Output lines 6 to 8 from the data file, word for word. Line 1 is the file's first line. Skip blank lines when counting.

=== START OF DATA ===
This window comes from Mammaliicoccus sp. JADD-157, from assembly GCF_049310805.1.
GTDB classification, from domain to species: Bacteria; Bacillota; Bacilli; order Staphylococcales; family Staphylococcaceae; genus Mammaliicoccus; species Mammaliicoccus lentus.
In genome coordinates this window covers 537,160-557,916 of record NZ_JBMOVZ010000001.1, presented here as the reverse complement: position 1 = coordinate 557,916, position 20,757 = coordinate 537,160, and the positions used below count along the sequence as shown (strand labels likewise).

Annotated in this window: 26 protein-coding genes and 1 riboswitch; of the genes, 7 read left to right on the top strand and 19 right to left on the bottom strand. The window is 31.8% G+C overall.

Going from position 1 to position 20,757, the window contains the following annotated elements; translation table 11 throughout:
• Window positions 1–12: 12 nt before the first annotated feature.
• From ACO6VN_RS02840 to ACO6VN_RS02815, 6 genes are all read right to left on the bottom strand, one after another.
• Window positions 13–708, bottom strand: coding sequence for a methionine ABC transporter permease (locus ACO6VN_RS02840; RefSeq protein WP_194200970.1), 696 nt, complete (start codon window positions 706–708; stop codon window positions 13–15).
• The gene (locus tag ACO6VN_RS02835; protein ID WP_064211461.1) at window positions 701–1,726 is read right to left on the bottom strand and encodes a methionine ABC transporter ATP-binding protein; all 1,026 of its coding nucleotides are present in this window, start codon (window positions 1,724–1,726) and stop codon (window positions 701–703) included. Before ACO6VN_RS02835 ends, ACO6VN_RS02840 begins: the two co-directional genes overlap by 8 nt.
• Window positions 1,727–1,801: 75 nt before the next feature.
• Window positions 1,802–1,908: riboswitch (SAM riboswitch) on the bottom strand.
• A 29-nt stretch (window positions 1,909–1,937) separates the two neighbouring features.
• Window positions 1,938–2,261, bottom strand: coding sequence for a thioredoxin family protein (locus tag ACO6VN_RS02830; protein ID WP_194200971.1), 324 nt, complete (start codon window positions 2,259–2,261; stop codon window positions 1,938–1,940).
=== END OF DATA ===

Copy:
• Window positions 1–12: 12 nt before the first annotated feature.
• From ACO6VN_RS02840 to ACO6VN_RS02815, 6 genes are all read right to left on the bottom strand, one after another.
• Window positions 13–708, bottom strand: coding sequence for a methionine ABC transporter permease (locus ACO6VN_RS02840; RefSeq protein WP_194200970.1), 696 nt, complete (start codon window positions 706–708; stop codon window positions 13–15).